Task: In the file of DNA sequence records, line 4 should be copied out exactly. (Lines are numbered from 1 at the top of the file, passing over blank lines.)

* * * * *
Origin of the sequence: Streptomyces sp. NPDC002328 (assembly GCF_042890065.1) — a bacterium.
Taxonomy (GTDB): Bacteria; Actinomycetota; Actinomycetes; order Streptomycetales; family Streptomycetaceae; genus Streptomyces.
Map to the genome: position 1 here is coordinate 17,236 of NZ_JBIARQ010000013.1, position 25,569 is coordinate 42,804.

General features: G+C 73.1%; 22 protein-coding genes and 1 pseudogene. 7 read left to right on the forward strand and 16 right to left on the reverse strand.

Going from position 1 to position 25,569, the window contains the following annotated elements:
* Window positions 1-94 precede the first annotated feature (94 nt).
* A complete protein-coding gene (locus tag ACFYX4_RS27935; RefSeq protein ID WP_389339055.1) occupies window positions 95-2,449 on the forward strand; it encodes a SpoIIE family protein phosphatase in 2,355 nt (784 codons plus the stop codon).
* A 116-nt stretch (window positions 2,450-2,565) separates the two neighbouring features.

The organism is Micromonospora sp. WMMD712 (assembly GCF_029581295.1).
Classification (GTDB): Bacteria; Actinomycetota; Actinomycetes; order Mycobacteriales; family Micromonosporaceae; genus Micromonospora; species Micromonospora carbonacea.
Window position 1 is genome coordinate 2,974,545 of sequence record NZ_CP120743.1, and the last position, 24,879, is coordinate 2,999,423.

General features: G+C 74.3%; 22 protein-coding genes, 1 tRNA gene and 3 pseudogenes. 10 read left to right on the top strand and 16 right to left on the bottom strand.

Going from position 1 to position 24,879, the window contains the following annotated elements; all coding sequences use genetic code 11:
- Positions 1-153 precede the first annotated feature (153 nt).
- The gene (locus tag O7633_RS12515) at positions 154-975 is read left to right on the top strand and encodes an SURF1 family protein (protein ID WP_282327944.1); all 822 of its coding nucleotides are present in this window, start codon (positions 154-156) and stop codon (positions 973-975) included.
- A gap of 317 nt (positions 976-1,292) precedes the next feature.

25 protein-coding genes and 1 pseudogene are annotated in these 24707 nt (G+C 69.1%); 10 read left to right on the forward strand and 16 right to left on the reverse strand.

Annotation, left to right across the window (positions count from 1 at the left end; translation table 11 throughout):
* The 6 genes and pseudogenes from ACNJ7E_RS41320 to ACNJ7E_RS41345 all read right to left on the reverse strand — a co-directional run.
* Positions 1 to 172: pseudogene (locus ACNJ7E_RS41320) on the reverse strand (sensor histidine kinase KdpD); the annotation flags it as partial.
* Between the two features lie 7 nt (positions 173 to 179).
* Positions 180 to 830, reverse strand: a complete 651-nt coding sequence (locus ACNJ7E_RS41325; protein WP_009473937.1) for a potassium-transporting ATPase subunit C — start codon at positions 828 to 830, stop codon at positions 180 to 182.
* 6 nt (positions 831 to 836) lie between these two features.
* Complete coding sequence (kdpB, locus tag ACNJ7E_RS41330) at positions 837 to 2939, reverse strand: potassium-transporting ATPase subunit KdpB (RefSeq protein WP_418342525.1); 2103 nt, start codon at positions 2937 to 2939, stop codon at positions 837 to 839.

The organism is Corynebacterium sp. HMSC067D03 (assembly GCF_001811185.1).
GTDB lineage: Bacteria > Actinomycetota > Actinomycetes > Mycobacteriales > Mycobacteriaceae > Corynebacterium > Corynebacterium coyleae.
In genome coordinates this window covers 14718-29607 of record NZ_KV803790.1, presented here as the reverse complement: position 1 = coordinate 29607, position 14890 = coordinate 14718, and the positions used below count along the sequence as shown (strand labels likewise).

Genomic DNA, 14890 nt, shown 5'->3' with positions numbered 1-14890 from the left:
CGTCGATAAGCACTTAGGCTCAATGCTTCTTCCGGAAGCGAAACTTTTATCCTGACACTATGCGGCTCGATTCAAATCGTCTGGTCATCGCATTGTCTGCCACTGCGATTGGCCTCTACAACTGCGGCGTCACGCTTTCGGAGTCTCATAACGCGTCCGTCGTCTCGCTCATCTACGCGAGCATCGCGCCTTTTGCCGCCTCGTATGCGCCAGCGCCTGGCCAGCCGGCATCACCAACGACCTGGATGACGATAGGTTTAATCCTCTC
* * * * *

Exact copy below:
General features: G+C 73.1%; 22 protein-coding genes and 1 pseudogene. 7 read left to right on the forward strand and 16 right to left on the reverse strand.